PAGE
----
Palace buys ‘spy kit’

UNA says equipment for monitoring critics

THE Palace has acquired a high-tech equipment worth $3.4 million from Germany to spy on its critics, the opposition United Nationalist Alliance said Wednesday.

The communications equipment, including wiretapping devices, are similar to those used by the United States in its counter-terrorism intelligence operations, said UNA secretary general and Navotas Rep. Toby Tiangco.

Tiangco reminded the administration that it is illegal to record all private communications unless law enforcers obtain a court order, and if the cases involve crimes against national security.  Tiangco said some P135 million was released by the Department of Budget and Management to acquire the equipment, which is being used against the opposition.

“We received similar information sometime in November last year that high-tech communications equipment worth $3.4 million from Rohde & Schwarz of Germany have been silently acquired in 2012 with the blessings of the DBM,” Tiangco said.

“Malacanang did not deny the existence of the Special Allotment Release Order from the DBM,” he added.

“Even Presidential Deputy Spokesperson Abigail Valte justified the acquisition of the German-made spy equipment saying that there is a necessity for the Intelligence Service of the Armed Forces of the Philippines (ISAFP) to acquire it,” he said.  Tiangco said he was not surprised by reports that Malacanang intended to secretly watch the moves of the opposition as it has also received similar information in November.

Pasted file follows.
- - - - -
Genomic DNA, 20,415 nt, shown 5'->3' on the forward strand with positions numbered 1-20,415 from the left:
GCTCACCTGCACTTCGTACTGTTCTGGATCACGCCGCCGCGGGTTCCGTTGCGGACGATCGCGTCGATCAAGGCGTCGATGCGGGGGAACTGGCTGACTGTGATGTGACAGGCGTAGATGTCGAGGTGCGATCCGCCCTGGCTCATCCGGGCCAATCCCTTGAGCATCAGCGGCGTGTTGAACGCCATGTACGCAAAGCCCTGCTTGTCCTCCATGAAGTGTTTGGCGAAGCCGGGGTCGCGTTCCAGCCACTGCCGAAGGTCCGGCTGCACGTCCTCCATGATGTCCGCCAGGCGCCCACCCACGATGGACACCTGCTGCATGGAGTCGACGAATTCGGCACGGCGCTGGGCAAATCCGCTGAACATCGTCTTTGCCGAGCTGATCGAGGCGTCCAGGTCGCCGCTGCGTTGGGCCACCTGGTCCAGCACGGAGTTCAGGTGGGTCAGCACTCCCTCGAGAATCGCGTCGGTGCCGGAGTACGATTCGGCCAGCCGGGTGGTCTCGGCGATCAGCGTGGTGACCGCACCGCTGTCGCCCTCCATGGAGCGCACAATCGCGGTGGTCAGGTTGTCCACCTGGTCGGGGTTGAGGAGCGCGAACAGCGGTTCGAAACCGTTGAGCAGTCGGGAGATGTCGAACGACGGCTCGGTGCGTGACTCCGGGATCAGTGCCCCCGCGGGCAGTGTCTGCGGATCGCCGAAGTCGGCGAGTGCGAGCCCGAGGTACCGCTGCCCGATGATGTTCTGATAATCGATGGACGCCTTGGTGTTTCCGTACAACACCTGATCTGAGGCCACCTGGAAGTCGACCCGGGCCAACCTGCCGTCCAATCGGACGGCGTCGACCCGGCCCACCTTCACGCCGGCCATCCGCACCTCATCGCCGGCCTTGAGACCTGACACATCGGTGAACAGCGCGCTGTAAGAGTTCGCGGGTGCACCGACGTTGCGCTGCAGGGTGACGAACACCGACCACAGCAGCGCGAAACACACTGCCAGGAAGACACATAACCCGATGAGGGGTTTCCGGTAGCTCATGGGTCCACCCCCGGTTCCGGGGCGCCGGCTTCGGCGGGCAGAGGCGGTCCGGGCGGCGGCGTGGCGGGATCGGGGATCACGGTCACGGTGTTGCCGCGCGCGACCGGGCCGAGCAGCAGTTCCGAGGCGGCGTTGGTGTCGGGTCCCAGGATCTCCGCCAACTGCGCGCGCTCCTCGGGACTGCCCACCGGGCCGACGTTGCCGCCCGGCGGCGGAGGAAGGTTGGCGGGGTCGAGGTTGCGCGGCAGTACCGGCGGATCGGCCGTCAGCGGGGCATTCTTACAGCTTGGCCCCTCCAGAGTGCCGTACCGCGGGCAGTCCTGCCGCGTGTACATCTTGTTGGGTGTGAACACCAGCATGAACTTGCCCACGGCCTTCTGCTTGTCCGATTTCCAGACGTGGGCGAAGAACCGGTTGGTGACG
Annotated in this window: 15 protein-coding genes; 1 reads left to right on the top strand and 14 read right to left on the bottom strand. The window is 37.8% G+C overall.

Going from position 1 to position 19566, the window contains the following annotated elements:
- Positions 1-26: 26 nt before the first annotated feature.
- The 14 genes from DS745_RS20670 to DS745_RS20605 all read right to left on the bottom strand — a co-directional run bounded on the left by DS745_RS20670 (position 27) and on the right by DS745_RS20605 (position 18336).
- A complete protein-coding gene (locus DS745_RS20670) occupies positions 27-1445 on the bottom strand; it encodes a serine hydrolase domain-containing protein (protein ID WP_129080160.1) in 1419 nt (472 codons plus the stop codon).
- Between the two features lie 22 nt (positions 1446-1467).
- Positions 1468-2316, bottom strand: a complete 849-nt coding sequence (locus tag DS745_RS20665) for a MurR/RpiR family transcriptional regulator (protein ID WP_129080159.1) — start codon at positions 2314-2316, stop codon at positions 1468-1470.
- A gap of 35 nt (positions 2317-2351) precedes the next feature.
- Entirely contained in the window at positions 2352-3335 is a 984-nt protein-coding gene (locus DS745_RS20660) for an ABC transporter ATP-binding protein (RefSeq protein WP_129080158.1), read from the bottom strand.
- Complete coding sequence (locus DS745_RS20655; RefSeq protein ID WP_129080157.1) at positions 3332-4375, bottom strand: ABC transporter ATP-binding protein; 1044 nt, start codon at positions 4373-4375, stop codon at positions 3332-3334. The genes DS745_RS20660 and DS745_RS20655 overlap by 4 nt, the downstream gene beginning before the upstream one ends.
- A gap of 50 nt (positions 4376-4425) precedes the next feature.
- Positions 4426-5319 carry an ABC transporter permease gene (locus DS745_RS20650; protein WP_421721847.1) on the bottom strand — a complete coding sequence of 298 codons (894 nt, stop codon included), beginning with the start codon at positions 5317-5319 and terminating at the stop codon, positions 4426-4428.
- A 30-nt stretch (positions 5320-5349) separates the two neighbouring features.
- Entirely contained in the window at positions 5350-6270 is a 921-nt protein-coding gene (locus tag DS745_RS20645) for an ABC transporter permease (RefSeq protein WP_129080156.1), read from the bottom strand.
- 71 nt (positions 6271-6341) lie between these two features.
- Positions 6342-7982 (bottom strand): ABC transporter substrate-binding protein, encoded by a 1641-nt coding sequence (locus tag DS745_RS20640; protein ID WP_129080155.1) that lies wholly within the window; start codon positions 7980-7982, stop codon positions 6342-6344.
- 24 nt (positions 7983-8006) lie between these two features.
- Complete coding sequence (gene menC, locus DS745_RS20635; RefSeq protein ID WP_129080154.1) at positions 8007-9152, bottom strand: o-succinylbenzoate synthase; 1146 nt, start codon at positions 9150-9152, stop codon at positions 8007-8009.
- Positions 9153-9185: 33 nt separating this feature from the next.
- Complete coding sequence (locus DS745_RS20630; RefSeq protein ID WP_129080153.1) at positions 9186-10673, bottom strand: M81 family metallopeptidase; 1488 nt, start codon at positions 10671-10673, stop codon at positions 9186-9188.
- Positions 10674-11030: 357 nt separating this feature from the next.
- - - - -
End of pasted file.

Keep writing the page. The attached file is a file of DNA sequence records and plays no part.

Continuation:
“At first it seemed like part of the AFP’s intelligence upgrading, but what bothered us is that it will be used to spy on civilians, particularly critics of the administration,” Tiangco said.  Although the government has at its disposal intelligence units under the National Intelligence Coordinating Agency, Tiangco said what was alarming was the “keen interest” in the government’s critics.  Tiangco said  the plan to spy on opposition personalities and their families is a disturbing development that sends a chilling message to those who are not allied with the ruling Liberal Party and concerned citizens who merely exercise their democratic rights.  “There are gray areas in Malacanang’s jumbled statements—and we cannot simply dismiss this with a blanket denial that they are not monitoring the opposition, which in itself raises more questions,” he said.

“They did not deny that the equipment has been delivered and has been set up. They did not deny the creation of a monitoring team. The ISAFP could probably be right in denying involvement because based on the information we got, the surveillance will be conducted by another intelligence agency,” Tiangco said.

“We can only assume that the purpose of spying and monitoring the opposition is political. Someone in Malacanang would want to engage in political espionage to gain some advantage. We are again being taken for a ride right in front of our noses,” Tiangco said.  He recalled the Hello Garci scandal in which a conversation between then President Gloria Arroyo and an elections commissioner was illegally recorded and disseminated.

“It’s like we are back in those times, except now, even the children of the administration critics are being monitored,” Tiangco said.

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